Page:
Or let's put it another way and consider the more general problem...

        Imagine a situation where we have a Jira issue tracking a bug, where people have heavily discussed the bug and explained it's symptoms and what's bad about it, and how it affects things, and you can work around it in some situations but not in others. (ie: stuff people might care about when reading CHANGES.txt to know if it's something that may affect them and their upgrade testing) and then someone comes along and contributes a fix, but instead of attaching it to the jira, they submit it as a pull request.

        how should that be tracked in CHANGES.txt?

        I would suggest that something like this may be a good convention moving forward...

        comit msg
        LUCENE-XYZ: Fixed a bug in the HuperDuperMergeDestroyer that would cause merges to not be destroyed if it was a tuesday and you live in Angola (github pull request #ABC)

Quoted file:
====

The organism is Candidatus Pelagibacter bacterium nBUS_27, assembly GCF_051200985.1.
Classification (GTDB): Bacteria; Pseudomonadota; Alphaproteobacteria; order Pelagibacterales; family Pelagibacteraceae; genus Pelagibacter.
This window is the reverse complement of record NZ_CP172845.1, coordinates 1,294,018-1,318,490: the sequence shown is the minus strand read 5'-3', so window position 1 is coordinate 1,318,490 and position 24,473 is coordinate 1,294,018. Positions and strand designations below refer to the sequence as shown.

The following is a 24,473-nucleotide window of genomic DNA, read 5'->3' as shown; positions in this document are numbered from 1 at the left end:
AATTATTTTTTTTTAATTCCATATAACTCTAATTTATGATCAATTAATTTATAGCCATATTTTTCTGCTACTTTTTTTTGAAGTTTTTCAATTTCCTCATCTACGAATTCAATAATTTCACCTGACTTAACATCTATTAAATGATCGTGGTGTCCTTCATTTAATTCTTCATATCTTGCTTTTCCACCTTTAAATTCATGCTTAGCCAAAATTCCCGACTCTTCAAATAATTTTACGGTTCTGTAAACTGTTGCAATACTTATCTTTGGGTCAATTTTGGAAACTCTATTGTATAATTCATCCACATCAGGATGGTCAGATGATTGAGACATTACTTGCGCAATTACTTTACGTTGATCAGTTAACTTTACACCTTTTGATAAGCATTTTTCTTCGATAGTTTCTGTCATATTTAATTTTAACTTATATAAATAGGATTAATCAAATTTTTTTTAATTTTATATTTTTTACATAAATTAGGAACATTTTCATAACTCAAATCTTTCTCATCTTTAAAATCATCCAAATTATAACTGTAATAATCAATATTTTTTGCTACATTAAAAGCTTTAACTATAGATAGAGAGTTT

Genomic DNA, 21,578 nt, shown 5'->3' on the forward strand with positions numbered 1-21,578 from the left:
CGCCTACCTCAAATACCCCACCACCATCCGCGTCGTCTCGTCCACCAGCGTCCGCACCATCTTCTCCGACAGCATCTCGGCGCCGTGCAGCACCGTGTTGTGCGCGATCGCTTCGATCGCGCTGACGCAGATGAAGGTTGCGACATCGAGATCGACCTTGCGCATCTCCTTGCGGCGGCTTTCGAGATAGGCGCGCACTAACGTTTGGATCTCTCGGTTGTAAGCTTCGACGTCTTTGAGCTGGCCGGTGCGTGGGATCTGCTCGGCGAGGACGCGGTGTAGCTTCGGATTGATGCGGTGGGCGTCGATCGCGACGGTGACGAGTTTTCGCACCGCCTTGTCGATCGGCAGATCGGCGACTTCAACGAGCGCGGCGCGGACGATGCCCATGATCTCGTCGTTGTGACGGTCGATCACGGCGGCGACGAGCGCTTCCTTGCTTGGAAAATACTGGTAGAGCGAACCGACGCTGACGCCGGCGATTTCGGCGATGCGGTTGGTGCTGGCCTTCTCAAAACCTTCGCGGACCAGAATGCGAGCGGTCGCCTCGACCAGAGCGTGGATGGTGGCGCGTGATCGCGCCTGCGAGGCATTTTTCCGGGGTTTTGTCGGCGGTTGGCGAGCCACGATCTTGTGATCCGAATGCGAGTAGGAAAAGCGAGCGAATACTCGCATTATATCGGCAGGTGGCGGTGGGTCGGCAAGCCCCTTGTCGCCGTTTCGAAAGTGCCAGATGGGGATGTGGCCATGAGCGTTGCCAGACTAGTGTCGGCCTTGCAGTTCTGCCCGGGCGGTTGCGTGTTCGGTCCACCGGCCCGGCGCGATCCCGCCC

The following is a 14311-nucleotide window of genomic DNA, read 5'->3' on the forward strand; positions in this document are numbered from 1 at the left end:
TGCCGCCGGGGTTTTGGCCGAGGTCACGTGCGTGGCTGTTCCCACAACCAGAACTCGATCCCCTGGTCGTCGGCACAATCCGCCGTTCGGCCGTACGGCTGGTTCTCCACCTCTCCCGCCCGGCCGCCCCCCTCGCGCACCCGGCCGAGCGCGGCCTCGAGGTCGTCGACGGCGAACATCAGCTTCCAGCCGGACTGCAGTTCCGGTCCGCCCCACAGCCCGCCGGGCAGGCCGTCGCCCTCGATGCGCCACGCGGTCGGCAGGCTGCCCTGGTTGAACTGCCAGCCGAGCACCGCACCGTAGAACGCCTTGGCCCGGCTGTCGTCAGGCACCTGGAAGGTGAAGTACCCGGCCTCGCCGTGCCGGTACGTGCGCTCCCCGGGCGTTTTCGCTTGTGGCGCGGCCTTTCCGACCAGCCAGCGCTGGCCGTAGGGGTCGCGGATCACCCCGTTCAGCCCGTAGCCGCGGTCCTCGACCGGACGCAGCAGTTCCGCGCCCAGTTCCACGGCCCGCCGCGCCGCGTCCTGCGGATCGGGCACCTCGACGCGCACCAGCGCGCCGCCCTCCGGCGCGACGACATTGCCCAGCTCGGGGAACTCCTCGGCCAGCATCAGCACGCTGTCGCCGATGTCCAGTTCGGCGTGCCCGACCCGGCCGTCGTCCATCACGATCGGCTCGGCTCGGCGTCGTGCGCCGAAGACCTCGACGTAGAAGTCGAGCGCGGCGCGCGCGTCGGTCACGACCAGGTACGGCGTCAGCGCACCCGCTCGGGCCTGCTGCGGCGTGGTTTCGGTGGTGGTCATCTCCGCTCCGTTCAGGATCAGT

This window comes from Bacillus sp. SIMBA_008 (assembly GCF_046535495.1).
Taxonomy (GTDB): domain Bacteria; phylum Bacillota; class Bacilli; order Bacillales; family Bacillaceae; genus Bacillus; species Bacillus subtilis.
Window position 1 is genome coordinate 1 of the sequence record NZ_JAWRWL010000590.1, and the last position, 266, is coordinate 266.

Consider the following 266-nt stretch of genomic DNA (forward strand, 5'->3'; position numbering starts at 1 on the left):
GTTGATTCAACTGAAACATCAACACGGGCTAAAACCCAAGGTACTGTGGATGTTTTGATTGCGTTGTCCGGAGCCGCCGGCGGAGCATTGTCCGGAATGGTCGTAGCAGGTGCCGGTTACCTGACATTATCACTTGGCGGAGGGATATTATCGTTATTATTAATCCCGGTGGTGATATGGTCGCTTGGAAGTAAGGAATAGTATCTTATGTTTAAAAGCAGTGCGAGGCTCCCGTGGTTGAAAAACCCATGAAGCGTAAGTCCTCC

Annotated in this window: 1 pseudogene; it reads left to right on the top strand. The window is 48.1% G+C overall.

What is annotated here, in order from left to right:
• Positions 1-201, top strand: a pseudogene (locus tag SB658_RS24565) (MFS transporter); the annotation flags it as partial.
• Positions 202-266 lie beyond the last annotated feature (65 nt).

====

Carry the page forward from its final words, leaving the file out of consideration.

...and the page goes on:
CHANGES.txt
        * LUCENE-XYZ: Fixed a bug in the HuperDuperMergeDestroyer that would cause
          merges to not be destroyed if it was a tuesday and you live in Angola
          (Sally Contributor via Jim Commiter - github pull request #ABC)
        

        With all of the changes2html hyperlinking you might expect.

        If there is no Jira, leave that part out (just like we do today). If there is no Contributor, leavethat part out (just like we do today). If there is no github pull request, leave that part out (just like we do today)

        Thoughts?

        Show